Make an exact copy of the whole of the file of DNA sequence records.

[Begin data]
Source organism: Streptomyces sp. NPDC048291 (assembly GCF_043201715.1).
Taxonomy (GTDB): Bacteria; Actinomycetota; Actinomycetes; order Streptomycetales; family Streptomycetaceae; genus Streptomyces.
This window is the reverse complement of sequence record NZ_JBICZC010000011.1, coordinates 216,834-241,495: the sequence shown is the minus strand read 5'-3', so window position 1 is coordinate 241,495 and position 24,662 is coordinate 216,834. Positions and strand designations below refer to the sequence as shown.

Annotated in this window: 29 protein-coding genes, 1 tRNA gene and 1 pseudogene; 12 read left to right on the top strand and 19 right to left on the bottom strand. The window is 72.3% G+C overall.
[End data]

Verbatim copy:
Source organism: Streptomyces sp. NPDC048291 (assembly GCF_043201715.1).
Taxonomy (GTDB): Bacteria; Actinomycetota; Actinomycetes; order Streptomycetales; family Streptomycetaceae; genus Streptomyces.
This window is the reverse complement of sequence record NZ_JBICZC010000011.1, coordinates 216,834-241,495: the sequence shown is the minus strand read 5'-3', so window position 1 is coordinate 241,495 and position 24,662 is coordinate 216,834. Positions and strand designations below refer to the sequence as shown.

Annotated in this window: 29 protein-coding genes, 1 tRNA gene and 1 pseudogene; 12 read left to right on the top strand and 19 right to left on the bottom strand. The window is 72.3% G+C overall.